Mental Health Counseling and Security Clearances
With the ever-increasing number of veterans returning from multiple tours of duty in hostile fire zones who are diagnosed with some level of post-traumatic stress disorder (PSTD), Question #21 on the SF-86 scares a lot of security clearance applicants. This fear stems from the belief that admitting to getting professional counseling or help for an emotional or psychological health concern will result in a clearance denial. In all actuality, seeking help for a problem, whether it be for PTSD, alcohol or substance abuse, or other types of disorders shows that you recognize there is a problem and that help is needed to cope with or resolve it. During a background investigation a health care professional can corroborate that the condition would not impact your ability to handle and protect classified information, and may also provide a future favorable prognosis. In the eyes of an adjudicator this is mitigation in your favor and if there are no other issues related to the concern then eligibility for a clearance is granted.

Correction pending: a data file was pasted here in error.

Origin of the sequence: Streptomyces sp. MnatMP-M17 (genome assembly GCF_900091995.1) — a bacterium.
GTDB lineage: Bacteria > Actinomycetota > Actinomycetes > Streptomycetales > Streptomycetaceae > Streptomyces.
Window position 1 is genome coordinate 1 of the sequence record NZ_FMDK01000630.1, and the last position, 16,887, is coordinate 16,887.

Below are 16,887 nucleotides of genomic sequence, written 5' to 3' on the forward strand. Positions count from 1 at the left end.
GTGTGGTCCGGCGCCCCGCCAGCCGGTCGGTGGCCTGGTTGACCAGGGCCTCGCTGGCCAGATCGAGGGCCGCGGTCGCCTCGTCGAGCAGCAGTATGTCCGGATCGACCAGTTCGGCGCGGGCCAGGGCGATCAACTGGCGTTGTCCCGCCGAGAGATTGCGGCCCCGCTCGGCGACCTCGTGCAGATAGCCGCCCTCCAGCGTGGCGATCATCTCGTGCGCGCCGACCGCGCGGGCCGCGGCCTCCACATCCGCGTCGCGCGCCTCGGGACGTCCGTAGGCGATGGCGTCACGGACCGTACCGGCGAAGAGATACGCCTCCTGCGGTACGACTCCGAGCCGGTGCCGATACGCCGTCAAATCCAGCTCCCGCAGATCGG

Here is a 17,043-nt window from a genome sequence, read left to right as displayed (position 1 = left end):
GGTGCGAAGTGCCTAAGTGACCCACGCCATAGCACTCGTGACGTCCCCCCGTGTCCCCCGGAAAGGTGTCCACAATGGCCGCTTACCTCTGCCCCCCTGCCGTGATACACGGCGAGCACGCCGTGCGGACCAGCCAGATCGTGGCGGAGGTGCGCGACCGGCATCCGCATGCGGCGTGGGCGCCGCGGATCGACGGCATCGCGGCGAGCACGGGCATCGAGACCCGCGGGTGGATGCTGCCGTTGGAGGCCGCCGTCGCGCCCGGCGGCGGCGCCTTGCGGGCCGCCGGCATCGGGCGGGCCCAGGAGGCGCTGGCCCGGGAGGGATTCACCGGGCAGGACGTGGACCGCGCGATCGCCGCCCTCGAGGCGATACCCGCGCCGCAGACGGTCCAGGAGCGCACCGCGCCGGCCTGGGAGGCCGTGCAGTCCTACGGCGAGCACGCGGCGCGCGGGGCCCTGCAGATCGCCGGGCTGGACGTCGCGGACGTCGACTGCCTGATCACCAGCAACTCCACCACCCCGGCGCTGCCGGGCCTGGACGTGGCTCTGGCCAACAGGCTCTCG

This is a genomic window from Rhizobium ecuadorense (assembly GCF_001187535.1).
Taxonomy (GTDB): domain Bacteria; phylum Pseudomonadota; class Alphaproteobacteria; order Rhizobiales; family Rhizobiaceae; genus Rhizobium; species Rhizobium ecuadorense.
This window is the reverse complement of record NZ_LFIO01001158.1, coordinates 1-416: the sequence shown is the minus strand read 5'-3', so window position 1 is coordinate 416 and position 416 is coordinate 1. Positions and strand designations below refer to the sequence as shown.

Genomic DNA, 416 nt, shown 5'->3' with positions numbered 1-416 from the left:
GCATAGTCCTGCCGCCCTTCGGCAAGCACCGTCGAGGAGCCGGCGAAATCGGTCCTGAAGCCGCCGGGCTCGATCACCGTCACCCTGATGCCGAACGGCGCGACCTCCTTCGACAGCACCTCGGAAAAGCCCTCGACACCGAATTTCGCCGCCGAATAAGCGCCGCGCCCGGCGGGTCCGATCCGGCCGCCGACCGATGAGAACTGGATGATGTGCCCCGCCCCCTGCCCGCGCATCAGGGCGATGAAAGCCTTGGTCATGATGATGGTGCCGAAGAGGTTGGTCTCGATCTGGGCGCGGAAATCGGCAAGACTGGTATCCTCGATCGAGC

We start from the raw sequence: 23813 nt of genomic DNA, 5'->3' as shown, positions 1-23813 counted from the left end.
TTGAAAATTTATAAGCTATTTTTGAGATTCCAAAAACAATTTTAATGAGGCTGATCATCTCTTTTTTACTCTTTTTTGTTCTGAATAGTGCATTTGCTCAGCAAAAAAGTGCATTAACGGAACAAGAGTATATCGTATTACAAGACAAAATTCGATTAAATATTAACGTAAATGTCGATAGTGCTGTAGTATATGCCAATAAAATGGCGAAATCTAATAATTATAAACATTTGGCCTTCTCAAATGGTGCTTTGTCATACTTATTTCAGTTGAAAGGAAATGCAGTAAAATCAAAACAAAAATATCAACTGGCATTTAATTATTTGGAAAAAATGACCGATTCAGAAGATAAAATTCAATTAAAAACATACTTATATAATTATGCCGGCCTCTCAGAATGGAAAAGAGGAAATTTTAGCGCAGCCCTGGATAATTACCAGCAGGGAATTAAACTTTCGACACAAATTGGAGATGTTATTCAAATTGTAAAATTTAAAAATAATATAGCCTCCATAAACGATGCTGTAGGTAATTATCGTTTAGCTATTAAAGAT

Honesty is the best policy when answering this question and you should read the exceptions to having to answer “yes” carefully. If you do respond with a “yes” answer, ensure you provide the specific dates and up to date care provider contact information, as this will be followed up on in the investigation. Although PTSD is not limited to only those serving in the military, a very good resource for information on this subject is the Real Warrior Campaign website developed by the Defense Centers of Excellence for Psychological Health and Traumatic Brain Injury.
I would not worry too much. You disclosed the information. You have been on meds and have been taking meds, so you obviously are aware of your history and need for meds. That will be a good point for you – it would be worse if you had a psych history and didn’t seek help or take meds. I have a history of depression and are on meds, and received my TS clearance. Good luck.